A San Diego-based division of Annapolis-based Compudyne Corp. agreed to pay more than $48,000 yesterday in federal court in Alexandria after pleading guilty to aiding a prominent Philippine businessman file a false U.S. tax return in 1983 that covered up what the government described as "in effect, a ... kickback" he received from the division in exchange for business.

Compudyne "regrets that the past actions of persons who are no longer employed by Compudyne had the indirect effect of aiding a third party in filing inaccurate income tax returns," said David R. Johnson, an attorney for the defense electronics company who is a member of the Washington law firm Gibson, Dunn & Crutcher.

Compudyne said in a statement that it would not be suspended or debarred from government contracting because of internal controls that have been tightened to prevent a reccurence of the actions.

Johnson said the subsidiary, Ocean Applied Research Corp. (OAR), was not charged with aiding Raymond M. Moreno in a broader conspiracy to defraud the government's program to aid foreign military services. OAR cooperated in the government's inquiry, the Justice Department said.

The plea by OAR, a maker of radar equipment, grew out of a four-year-old grand jury investigation into fraud involving $28 million in contracts Moreno, 40, obtained in 1983 from the Philippine armed forces. The contracts, financed by the Pentagon foreign military sales program, were part of an effort to modernize the Philippine military communications system.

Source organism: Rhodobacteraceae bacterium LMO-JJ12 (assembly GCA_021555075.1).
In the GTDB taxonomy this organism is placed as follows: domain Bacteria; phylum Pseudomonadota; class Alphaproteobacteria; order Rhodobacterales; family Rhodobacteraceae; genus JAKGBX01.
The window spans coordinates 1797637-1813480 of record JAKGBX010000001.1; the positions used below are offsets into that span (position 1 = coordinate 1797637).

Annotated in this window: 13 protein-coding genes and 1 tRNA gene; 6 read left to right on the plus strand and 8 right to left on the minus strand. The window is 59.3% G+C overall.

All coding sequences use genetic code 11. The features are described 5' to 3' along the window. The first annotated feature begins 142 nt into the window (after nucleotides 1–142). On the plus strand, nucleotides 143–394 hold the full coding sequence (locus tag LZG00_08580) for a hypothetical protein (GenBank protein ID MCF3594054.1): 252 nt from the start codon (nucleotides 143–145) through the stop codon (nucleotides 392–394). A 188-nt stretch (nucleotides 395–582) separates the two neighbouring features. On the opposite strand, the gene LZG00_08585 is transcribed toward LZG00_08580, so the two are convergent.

Moreno, an associate of former Philippine armed forces chief of staff Fabian Ver, pleaded guilty a year ago in Alexandria to receiving $3 million in kickbacks from Pentagon contracts given to his California-based firm, Amworld Inc. Moreno paid $1 million in fines in that case.

According to court papers filed by the Justice Department yesterday, OAR furnished Moreno with an invoice for $1.3 million in services supplied to Amworld during 1983 under the Philippine contract. OAR actually provided services worth half that amount; the rest of the money went to Moreno as "in effect, a 100 percent kickback" for hiring OAR as a subcontractor, according to a Justice Department statement.

The court papers said OAR "agreed to pay a 100 percent 'commission' totaling $658,093 to Moreno in the form of grossly inflated marketing service fees to a Hong Kong shell corporation, Geomanagement Ltd., owned and controlled by Moreno." To do that, the court papers said, OAR signed an agreement with Geomanagement to make payments to Moreno through its bank account, and provided Amworld with the inflated invoices.

The invoices were used by Moreno to list business expenses in Amworld's 1983 corporate income tax return, according to the Justice Department. Under OAR's agreement with prosecutors, the division paid $10,000 in criminal fines and $38,258 in a settlement of civil claims.

A government investigation of Amworld and other American subcontractors that dealt with Moreno is continuing.